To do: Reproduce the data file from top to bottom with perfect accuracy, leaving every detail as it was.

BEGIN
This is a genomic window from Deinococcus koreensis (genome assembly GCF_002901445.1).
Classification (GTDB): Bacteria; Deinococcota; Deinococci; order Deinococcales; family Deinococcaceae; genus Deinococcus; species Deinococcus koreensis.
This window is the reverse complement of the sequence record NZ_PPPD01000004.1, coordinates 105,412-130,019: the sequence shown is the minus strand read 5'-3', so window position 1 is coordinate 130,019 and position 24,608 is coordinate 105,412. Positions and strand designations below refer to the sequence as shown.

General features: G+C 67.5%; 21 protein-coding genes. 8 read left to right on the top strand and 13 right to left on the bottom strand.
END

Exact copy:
This is a genomic window from Deinococcus koreensis (genome assembly GCF_002901445.1).
Classification (GTDB): Bacteria; Deinococcota; Deinococci; order Deinococcales; family Deinococcaceae; genus Deinococcus; species Deinococcus koreensis.
This window is the reverse complement of the sequence record NZ_PPPD01000004.1, coordinates 105,412-130,019: the sequence shown is the minus strand read 5'-3', so window position 1 is coordinate 130,019 and position 24,608 is coordinate 105,412. Positions and strand designations below refer to the sequence as shown.

General features: G+C 67.5%; 21 protein-coding genes. 8 read left to right on the top strand and 13 right to left on the bottom strand.